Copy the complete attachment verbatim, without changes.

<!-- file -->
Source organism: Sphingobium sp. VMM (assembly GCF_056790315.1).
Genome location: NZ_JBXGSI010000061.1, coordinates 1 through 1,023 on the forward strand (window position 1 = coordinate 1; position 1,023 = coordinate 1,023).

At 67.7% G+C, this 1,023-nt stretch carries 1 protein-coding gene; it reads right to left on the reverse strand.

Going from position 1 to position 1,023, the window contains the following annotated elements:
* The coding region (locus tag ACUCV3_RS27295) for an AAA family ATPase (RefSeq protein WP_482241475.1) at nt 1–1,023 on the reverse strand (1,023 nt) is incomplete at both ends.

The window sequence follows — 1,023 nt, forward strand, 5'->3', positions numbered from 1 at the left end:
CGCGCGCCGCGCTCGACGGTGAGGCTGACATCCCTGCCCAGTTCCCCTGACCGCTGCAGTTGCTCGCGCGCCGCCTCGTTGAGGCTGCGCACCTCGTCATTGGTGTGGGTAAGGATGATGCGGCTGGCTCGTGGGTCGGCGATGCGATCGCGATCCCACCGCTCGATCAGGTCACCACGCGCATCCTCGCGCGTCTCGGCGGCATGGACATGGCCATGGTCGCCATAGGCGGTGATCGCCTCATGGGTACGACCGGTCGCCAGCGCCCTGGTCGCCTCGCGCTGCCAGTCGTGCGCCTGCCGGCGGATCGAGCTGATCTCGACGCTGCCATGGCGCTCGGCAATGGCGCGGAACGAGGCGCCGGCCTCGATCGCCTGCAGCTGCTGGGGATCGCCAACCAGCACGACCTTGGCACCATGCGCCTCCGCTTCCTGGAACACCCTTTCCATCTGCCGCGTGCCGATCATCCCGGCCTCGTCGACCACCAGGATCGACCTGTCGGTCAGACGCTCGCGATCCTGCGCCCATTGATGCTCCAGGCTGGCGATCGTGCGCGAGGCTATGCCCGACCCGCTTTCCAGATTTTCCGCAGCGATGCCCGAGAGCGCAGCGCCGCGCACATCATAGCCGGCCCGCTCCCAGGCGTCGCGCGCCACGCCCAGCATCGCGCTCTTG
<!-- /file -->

Source organism: Sphingobium sp. VMM (assembly GCF_056790315.1).
Genome location: NZ_JBXGSI010000061.1, coordinates 1 through 1,023 on the forward strand (window position 1 = coordinate 1; position 1,023 = coordinate 1,023).

At 67.7% G+C, this 1,023-nt stretch carries 1 protein-coding gene; it reads right to left on the reverse strand.

Going from position 1 to position 1,023, the window contains the following annotated elements:
* The coding region (locus tag ACUCV3_RS27295) for an AAA family ATPase (RefSeq protein WP_482241475.1) at nt 1–1,023 on the reverse strand (1,023 nt) is incomplete at both ends.

The window sequence follows — 1,023 nt, forward strand, 5'->3', positions numbered from 1 at the left end:
CGCGCGCCGCGCTCGACGGTGAGGCTGACATCCCTGCCCAGTTCCCCTGACCGCTGCAGTTGCTCGCGCGCCGCCTCGTTGAGGCTGCGCACCTCGTCATTGGTGTGGGTAAGGATGATGCGGCTGGCTCGTGGGTCGGCGATGCGATCGCGATCCCACCGCTCGATCAGGTCACCACGCGCATCCTCGCGCGTCTCGGCGGCATGGACATGGCCATGGTCGCCATAGGCGGTGATCGCCTCATGGGTACGACCGGTCGCCAGCGCCCTGGTCGCCTCGCGCTGCCAGTCGTGCGCCTGCCGGCGGATCGAGCTGATCTCGACGCTGCCATGGCGCTCGGCAATGGCGCGGAACGAGGCGCCGGCCTCGATCGCCTGCAGCTGCTGGGGATCGCCAACCAGCACGACCTTGGCACCATGCGCCTCCGCTTCCTGGAACACCCTTTCCATCTGCCGCGTGCCGATCATCCCGGCCTCGTCGACCACCAGGATCGACCTGTCGGTCAGACGCTCGCGATCCTGCGCCCATTGATGCTCCAGGCTGGCGATCGTGCGCGAGGCTATGCCCGACCCGCTTTCCAGATTTTCCGCAGCGATGCCCGAGAGCGCAGCGCCGCGCACATCATAGCCGGCCCGCTCCCAGGCGTCGCGCGCCACGCCCAGCATCGCGCTCTTG